Co-creating medical education with patients

Patient and doctor illustrations by eLearning desktop

Problem space

I envisioned and advocated for this project when I was an instructional designer at the University of British Columbia’s division of Continuing Professional Development (UBC CPD) in 2018. The design team creates online courses for healthcare practioners (HCPs). HCPs take courses to stay up to date with medical guidelines, how to care for specific patient groups or to refresh on medical conditions.

However, I noticed a flaw in the process of creating medical education; patients are rarely involved. This lack of collaboration between patients, doctors and educators can unknowingly reinforce harmful marginalisation of patients by the medical community.


How might we involve patients in the process of creating and evaluating medical education?

How might we humanise medical education by collaborating with patients?

My role

I delivered this project as a Instructional designer at the University of British Columbia's Division of Continuing Professional Development. In this project, I was an:

  • Interaction designer
  • User researcher
  • Design for policy
  • Instructional designer – led course development and co-ordinated with stakeholders and design team
UBC CPD logotrans care bc logo

My approach

Based on my knowledge of the problem space, I advocated to take an inclusive design approach when designing the Gender-Affirming Primary Care course for primary care practitioners.

Strategic utilization of user research, interaction design, and service design opened up new ways of working and was a way to prototype policies for bringing patients into this process.

Outcomes of integrating patients into the medical education design process were:

  • Diverse patient stories have been embedded into the Gender-Affirming Primary Care course, available at
  • Gender-Affirming Primary Care course was evaluated by trans and gender-diverse patients
  • Best practices guidelines of co-creating new medical design education that these methods can be applied to other courses

Policy outcome

Best practices for co-creating medical education with patients

Based on the interaction design prototypes and user research conducted, I created best practice guidelines and packaged it up into a publication to enable other teams to also integrate patient feedback into course development.

User research

Co-creation workshop

I piloted a co-creation workshop about the ethical representation of patients. The technique did not work well to create patient illustrations, but instead participant insights were used to create principles for patient representation and were published on Medium.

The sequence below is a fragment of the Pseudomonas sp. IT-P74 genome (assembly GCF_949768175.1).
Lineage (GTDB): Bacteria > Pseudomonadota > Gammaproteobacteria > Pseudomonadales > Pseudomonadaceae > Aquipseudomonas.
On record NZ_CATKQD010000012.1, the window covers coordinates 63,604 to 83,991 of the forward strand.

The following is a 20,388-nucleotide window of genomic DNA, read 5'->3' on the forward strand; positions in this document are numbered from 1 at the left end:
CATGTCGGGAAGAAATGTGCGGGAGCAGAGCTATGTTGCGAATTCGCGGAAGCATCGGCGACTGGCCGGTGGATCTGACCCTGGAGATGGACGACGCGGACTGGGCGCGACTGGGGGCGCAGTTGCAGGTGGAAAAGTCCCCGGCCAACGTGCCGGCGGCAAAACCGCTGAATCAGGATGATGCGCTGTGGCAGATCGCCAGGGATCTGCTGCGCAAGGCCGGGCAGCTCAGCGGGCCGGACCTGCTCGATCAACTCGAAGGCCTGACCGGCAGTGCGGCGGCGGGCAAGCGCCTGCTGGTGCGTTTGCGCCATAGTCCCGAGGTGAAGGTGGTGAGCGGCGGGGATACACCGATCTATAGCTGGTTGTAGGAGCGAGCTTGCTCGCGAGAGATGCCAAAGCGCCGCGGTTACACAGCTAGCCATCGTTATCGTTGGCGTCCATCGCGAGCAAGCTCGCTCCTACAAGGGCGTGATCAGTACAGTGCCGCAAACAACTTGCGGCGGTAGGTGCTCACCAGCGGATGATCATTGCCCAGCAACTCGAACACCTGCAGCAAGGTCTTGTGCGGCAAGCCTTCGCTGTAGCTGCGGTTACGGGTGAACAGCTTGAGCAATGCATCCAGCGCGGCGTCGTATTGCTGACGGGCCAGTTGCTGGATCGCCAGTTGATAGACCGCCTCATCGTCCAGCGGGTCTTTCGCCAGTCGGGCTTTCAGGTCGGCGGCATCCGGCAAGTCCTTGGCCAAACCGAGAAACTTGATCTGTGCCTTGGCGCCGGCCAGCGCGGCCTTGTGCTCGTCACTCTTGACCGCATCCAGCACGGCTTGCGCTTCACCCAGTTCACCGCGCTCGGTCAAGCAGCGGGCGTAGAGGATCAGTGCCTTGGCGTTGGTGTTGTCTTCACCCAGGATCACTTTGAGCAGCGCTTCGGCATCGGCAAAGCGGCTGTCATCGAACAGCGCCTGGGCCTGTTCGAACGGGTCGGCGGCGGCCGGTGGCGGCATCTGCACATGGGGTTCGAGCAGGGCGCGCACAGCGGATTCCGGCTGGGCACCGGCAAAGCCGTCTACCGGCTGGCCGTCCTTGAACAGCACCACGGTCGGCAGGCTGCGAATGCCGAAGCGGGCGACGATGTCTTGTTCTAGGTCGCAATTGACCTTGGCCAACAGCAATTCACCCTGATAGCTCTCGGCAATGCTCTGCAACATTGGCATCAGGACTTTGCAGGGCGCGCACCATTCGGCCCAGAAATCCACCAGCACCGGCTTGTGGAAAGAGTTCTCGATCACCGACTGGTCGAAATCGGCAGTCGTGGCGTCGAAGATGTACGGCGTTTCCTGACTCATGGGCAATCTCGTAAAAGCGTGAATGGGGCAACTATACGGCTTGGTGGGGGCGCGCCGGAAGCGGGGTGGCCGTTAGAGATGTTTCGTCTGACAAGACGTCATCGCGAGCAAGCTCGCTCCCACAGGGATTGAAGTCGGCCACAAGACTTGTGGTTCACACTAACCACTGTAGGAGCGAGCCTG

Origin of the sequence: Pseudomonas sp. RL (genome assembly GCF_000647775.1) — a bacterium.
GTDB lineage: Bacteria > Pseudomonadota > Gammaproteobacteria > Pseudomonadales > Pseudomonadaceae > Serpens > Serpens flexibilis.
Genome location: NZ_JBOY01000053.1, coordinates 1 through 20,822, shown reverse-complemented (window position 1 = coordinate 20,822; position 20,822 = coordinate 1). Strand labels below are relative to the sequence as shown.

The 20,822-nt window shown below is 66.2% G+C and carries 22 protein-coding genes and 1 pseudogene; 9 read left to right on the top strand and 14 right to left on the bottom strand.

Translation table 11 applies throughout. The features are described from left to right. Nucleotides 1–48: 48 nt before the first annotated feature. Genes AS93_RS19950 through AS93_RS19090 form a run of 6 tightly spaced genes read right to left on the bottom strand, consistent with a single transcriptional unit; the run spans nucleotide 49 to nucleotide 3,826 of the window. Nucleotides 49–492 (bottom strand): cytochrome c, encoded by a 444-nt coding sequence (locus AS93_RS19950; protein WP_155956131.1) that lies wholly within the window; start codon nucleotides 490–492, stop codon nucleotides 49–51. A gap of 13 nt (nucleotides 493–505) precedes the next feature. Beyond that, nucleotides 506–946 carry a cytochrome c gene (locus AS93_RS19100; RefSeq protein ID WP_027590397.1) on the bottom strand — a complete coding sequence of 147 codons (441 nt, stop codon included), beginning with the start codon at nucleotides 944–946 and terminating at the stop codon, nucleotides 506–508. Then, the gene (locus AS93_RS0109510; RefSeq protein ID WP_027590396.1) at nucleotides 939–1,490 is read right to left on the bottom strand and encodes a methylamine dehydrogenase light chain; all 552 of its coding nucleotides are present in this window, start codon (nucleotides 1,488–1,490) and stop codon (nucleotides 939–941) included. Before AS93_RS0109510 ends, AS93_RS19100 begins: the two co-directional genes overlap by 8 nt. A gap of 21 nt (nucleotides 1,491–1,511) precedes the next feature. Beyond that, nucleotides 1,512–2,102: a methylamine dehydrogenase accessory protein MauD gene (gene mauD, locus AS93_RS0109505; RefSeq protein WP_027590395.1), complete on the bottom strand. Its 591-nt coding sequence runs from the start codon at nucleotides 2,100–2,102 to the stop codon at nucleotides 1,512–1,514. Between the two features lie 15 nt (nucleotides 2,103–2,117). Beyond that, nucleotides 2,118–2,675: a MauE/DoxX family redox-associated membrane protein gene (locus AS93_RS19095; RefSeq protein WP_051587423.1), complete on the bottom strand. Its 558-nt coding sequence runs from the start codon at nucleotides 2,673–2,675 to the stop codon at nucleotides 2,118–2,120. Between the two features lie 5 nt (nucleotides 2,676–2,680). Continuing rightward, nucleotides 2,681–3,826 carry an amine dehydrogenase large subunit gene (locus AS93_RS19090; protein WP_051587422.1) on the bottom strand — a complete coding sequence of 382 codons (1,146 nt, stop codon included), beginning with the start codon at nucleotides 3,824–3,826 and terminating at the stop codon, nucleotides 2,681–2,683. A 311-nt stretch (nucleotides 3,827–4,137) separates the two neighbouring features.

6 Lessons Learned On Visual Representation of Patients

Making intentional choices to create images that represent patients

Reading time: 5 min read

Claudia moderating a co-creation session

Interviews with learners

Patient case studies are a common learning tool used in medical education. To scope the work, I first conducted interviews with learners about our patient case studies.

3 insights:

screenshot of video
  • Case studies need intentional curation so that learners know what the takeaway is.
  • Providing information about what patients should look out for in a video is helpful.
  • Videos that show challenging patient interactions are favoured.
Before and after examples of content design
  • Question feedback needs to answer ‘why’ to reinforce the concepts.
  • Even if the learner got the question right, feedback is important.
Age distribution graph
  • The age diversity needs to match the population.
  • Age effects patient care the most compared to other areas of identity.

Patient evaluations

Early in the design process, I was looking at ways to integrate patient stories and to ethically represent patients visually; however, I realised that these two interventions alone did not change systemic problems with patient education. To further shift the power dynamics and give patients more agency in the process of creating medical education, I facilitated patient evaluations with patients on content and adapted it given their feedback.

3 tips when conducting patient evaluations:

Dart board to symbolise the scope of focus
  • Move towards a focused area throughout the session.
  • Start with the course objectives, show all imagery or identifying factors of patients to gauge diversity, then move into the specific case study that the patient has lived experience with
Speech bubble with dollar signs in it